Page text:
Monday, 5 August 2013

Tail Wheel Conversation Course - First Lesson in a Piper SuperCub

So yesterday August 4, 2013 was only my second experience in a tail wheel aircraft. The first being that wonderful trial flight in the Tiger Moth. During the week I had read the literature the Tiger Club had given me in preparation for my first lesson and was I quite raring to go. It was a lovely warm day down at Headcorn and even at 9:30 in the morning the temperature was up around the 25 degree mark. Visibility was great with a few scattered cumulus clouds and there was to be a gentle crosswind from the left on the active runway [28].

After a comprehensive briefing regarding the handling differences and a walk around where my instructor went through an explanation of the various 'this does this and this does that' we were set to request taxi, takeoff and make our way down to the south for some general handling.

For fear of stating the blooming obvious, initial handling on the ground felt quite odd really. The tail wheel is directional with a free castoring feature depending on what you just did in the turn. The brakes are applied via your heels and in my opinion although effective they are not quite as easy to "jump to" as the ones on the Cessna that I am used to. Perhaps this is just it though, i.e. it is just 'different'. I guess time will be the judge of this.

So then, taxi and take off were fairly uneventful but as I thought the cub felt quite laboured in the climb. This is the baby version with only 90 hp to be fair. I noticed quite quickly also that the nose attitude is quite low when wanting to fly straight and level and that is something to get used to. I naturally flew too slow or ended up climbing on occasions as I was too nose high. Eventually once this registered in my brain then it was a simple corrective action to consciously keep that nose down.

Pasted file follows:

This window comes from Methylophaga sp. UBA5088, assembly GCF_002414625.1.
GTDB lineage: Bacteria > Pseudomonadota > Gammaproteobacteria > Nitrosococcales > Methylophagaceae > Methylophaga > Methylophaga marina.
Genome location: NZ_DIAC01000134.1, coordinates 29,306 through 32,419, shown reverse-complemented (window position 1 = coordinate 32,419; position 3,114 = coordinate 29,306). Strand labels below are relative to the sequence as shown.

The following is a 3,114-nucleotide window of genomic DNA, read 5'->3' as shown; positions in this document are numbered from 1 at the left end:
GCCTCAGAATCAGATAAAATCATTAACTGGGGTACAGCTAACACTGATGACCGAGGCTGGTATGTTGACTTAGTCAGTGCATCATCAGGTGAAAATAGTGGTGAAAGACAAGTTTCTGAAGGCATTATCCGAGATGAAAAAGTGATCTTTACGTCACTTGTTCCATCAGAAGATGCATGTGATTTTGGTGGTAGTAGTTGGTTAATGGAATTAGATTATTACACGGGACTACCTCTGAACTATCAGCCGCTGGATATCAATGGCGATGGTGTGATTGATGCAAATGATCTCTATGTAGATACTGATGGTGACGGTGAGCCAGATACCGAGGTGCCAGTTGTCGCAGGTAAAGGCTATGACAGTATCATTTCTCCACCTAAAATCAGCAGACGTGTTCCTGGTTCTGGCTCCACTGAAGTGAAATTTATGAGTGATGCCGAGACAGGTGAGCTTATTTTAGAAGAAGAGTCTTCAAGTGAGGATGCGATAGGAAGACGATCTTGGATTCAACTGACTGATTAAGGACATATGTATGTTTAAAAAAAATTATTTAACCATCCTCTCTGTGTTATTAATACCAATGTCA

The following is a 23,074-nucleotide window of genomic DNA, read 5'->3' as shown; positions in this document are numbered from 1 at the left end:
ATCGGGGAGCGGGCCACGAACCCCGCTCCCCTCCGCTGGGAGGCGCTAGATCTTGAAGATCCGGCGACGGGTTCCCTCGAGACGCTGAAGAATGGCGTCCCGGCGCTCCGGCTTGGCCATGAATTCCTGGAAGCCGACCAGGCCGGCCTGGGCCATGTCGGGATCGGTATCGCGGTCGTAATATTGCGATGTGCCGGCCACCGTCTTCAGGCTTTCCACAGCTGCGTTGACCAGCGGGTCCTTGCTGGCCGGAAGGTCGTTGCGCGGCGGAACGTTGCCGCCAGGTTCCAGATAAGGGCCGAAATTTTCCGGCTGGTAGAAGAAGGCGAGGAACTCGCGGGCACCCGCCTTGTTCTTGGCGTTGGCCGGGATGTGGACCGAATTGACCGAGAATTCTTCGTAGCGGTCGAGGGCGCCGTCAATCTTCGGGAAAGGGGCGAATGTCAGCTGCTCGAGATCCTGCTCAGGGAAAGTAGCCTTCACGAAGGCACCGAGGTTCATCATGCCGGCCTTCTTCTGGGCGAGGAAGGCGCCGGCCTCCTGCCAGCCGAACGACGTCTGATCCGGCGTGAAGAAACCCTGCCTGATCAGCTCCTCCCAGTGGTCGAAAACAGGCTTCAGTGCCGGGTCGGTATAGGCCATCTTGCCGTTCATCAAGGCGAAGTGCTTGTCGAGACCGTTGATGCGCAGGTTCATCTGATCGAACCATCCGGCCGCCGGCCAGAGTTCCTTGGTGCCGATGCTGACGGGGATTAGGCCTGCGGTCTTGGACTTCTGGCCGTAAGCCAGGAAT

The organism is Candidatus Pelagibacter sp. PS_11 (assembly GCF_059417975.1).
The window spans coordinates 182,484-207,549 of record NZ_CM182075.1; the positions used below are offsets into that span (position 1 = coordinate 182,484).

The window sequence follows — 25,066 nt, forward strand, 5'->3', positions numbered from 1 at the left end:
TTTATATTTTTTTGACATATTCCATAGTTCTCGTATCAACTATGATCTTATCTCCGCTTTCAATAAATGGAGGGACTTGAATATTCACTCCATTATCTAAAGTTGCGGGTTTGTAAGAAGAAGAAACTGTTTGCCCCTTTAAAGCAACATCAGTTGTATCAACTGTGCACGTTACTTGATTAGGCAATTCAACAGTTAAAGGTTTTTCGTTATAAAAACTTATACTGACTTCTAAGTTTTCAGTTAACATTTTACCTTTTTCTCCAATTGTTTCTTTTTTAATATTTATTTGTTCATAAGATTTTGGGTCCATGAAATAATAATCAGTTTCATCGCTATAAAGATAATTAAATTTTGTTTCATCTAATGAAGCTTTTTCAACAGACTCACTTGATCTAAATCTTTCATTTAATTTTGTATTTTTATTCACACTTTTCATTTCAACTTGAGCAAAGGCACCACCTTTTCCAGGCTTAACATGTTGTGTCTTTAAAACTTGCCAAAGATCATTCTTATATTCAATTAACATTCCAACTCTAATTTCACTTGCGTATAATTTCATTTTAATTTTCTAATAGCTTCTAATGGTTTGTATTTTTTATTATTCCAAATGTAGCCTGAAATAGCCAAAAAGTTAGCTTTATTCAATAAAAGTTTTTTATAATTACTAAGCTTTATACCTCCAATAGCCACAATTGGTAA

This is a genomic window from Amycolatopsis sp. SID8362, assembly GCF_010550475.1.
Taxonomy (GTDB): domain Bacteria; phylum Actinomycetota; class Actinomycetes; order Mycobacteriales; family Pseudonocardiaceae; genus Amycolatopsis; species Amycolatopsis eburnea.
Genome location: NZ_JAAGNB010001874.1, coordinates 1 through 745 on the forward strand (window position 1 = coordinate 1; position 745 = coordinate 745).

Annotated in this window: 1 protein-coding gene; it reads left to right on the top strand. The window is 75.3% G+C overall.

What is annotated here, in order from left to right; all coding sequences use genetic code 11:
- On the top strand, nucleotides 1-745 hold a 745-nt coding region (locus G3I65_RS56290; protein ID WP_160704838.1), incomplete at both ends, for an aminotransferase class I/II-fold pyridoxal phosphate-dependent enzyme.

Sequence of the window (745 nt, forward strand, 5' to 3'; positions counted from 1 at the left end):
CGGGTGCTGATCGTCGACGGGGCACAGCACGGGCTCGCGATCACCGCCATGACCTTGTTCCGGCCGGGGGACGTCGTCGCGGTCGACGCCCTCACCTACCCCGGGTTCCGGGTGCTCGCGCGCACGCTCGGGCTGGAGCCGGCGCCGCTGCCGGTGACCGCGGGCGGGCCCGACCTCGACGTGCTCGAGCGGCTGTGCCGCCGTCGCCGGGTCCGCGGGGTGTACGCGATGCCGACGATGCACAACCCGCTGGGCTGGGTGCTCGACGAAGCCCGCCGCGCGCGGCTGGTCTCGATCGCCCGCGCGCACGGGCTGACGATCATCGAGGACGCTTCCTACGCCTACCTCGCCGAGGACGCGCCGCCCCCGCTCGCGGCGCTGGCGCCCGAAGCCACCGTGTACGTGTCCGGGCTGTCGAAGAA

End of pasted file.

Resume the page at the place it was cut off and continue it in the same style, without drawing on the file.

So then, we did some standard and steep turns and some stalling and a PFL (Practice Forced Landing) and then it was time to do some side slipping. This is where you have an angle of bank applied via the ailerons while simultaneously applying opposite rudder. I hadn't done much of this before (in fact it was only once as I remember it well) and so this was something else to learn. We did some slipping towards various ground features until it was time to come back into the circuit and do some for real... on final approach.

The reason why this is an important thing to master in the Cub is that in our case (in this model) it doesn't have any flaps and so by side slipping you can, if you are too high and in danger of overshooting, lose altitude effectively in order to reach your intended touch down point.

We did a couple of circuits (my first at Headcorn) and I experienced my first landings in a tail dragger. As a first attempt I guess they were not too bad really. After all I was not used to this physical size of aircraft, a stick and a tail wheel all combined so it will naturally be case of trial and error until I get the feel for it. 

On the last one (we only did two), following a reasonably good landing, I probably would have ground looped had it not been for the fast reaction of my instructor who applied brake in time. Lesson learned.

In summary, I was very impressed with the Cub. Yes it feels somewhat underpowered and a bit laboured but the view is really very good. Not just around and ahead but there is a transparent ceiling to it allowing extra unobstructed views of above (see below).

Steering, well lets just say I'll have to get used to that. Thats really what I am doing this for isn't it?

I really enjoyed my time at the Tiger Cub (flying the Tigers Cub) and felt good driving home knowing that I had set myself a decent challenge in my learning to fly story.

Brakes On 09:55, Brakes Off 10:50

HOURS = 50:10 DUAL + 21:00 PIC [P1]
Total Time = 71:10

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